Facts don’t matter. The media are parroting the Labour and Winston First racist propaganda. I am surprised at Labour as they have always promoted diversity but I guess any scurrilous bandwagon will do in these desperate times for the Left.

    I’d be more supportive of cutting migrants on the basis of religion than race – I think we should exclude anyone with any Islamist connections or beliefs, for the sake of our women and girls and our legal system.

    And I’d love more Europeans – our Asian supermarkets are brilliant but we need some Italian and Spanish food. Sadly we have always brought in mainly Poms, the Dutch and Polynesians, none of them noted for their cuisine!

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  14. All_on_Red (1,495 comments) says:

    “But where will all the climate refugees go to?”
    Well apparently all the ice in the Arctic and Antarctica is going to melt, so how about there?

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  15. Pete George (23,356 comments) says:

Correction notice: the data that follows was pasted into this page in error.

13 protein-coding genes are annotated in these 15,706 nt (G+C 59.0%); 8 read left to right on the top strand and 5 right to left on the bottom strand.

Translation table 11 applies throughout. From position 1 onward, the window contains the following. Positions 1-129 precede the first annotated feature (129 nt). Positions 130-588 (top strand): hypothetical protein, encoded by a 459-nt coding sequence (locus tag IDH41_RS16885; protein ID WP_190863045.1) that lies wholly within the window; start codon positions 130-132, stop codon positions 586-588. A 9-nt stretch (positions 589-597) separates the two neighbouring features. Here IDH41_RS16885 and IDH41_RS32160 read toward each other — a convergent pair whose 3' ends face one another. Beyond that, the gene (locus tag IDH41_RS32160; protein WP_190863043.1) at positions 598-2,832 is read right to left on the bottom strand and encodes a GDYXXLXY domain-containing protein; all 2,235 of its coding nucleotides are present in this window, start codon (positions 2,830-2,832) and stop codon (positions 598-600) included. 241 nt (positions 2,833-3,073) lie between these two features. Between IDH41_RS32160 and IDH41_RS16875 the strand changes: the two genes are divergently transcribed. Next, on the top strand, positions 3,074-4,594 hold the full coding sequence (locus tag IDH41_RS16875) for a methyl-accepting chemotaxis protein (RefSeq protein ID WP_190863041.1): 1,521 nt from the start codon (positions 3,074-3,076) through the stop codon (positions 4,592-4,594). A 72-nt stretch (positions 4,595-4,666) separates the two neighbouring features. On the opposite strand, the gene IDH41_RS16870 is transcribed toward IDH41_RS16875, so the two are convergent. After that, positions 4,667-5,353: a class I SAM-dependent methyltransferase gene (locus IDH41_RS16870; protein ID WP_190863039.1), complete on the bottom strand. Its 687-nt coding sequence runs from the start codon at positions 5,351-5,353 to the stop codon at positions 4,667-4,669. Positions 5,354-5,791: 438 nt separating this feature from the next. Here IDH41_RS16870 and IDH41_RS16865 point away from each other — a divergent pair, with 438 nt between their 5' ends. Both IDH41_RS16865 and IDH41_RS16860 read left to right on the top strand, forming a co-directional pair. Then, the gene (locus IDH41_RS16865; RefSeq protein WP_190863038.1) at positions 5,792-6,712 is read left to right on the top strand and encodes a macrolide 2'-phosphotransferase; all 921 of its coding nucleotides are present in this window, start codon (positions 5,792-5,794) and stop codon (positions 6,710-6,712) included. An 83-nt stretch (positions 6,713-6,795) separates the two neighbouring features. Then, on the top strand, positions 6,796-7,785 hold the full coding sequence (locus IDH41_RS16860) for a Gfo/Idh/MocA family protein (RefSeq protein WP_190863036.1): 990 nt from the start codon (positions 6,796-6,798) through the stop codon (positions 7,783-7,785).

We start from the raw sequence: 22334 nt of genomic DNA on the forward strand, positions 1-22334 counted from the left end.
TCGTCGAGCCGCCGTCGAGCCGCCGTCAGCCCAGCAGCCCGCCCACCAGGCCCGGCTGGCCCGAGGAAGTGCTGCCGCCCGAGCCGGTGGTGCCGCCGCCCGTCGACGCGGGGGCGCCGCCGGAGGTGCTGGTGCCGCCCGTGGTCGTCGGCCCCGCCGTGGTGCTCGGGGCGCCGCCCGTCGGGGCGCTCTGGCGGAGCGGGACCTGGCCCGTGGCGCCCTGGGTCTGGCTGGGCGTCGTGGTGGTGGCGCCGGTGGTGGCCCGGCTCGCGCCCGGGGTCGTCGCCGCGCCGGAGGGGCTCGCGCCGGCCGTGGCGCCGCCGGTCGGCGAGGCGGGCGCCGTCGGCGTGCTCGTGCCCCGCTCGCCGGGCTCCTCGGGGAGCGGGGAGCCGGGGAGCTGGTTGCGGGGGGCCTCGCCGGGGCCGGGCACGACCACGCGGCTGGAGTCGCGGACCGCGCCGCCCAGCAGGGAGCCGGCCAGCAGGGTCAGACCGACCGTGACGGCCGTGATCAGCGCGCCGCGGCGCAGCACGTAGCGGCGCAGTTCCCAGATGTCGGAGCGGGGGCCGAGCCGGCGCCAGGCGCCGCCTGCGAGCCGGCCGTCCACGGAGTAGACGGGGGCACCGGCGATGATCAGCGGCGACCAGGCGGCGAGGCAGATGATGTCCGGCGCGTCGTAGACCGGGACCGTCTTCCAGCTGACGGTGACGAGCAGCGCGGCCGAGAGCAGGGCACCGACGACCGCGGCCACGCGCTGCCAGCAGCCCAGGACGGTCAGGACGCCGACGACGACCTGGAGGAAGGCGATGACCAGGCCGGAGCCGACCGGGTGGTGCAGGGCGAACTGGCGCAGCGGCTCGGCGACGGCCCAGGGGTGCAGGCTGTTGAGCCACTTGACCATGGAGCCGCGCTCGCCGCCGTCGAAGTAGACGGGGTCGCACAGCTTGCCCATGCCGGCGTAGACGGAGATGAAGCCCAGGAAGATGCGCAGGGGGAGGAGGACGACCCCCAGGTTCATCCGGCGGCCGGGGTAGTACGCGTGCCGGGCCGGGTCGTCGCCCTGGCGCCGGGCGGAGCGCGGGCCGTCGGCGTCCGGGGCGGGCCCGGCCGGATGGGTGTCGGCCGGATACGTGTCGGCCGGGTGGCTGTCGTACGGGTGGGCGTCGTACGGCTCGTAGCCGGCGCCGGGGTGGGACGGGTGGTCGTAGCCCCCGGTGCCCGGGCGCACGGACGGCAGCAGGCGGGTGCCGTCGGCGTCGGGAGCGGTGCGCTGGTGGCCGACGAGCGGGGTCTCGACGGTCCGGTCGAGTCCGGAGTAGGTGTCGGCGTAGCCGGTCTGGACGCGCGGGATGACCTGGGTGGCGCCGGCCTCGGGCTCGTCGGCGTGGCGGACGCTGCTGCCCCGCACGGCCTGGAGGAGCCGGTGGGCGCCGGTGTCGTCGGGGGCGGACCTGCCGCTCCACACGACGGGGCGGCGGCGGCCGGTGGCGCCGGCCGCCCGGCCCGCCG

And Winston Peters wants to send all immigrants to the provinces for five years before they are allowed in the bigger cities. Is he going to use a pass system and deport anyone caught visiting their family or on a business trip?

    Winston Peters stoking immigration fears

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  16. wikiriwhis business (3,883 comments) says:

    “Another point to note is that returning Kiwis are hardly likely to be all from Auckland, ie, they will be returning to home regions in significant numbers where there is little housing pressure.”

    But there’s no employment in these regions

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  17. Judith (8,467 comments) says:

    Student visas earn us bucketloads of money. They don’t give residency. They allow international students to study here, boosting the economy and providing a major funding source to schools and tertiary institutions.